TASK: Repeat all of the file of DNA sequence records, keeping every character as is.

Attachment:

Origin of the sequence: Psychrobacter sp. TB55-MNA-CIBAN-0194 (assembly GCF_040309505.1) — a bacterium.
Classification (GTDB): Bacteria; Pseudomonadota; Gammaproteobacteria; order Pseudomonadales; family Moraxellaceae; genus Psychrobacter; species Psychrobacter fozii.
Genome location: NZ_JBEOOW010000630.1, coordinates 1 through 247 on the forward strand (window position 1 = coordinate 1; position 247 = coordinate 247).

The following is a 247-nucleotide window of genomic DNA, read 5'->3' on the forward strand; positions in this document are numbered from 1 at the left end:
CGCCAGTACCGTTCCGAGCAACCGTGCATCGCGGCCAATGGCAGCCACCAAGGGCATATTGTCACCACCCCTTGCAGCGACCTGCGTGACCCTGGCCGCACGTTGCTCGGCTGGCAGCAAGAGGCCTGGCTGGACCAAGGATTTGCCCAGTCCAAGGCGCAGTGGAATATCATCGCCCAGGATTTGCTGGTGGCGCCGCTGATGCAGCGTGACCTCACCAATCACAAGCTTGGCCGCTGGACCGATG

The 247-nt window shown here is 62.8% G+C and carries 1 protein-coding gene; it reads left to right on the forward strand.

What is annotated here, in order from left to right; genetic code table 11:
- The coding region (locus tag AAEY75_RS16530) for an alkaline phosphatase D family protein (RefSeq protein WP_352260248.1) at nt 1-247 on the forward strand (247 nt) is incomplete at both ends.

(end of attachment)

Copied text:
Origin of the sequence: Psychrobacter sp. TB55-MNA-CIBAN-0194 (assembly GCF_040309505.1) — a bacterium.
Classification (GTDB): Bacteria; Pseudomonadota; Gammaproteobacteria; order Pseudomonadales; family Moraxellaceae; genus Psychrobacter; species Psychrobacter fozii.
Genome location: NZ_JBEOOW010000630.1, coordinates 1 through 247 on the forward strand (window position 1 = coordinate 1; position 247 = coordinate 247).

The following is a 247-nucleotide window of genomic DNA, read 5'->3' on the forward strand; positions in this document are numbered from 1 at the left end:
CGCCAGTACCGTTCCGAGCAACCGTGCATCGCGGCCAATGGCAGCCACCAAGGGCATATTGTCACCACCCCTTGCAGCGACCTGCGTGACCCTGGCCGCACGTTGCTCGGCTGGCAGCAAGAGGCCTGGCTGGACCAAGGATTTGCCCAGTCCAAGGCGCAGTGGAATATCATCGCCCAGGATTTGCTGGTGGCGCCGCTGATGCAGCGTGACCTCACCAATCACAAGCTTGGCCGCTGGACCGATG

The 247-nt window shown here is 62.8% G+C and carries 1 protein-coding gene; it reads left to right on the forward strand.

What is annotated here, in order from left to right; genetic code table 11:
- The coding region (locus tag AAEY75_RS16530) for an alkaline phosphatase D family protein (RefSeq protein WP_352260248.1) at nt 1-247 on the forward strand (247 nt) is incomplete at both ends.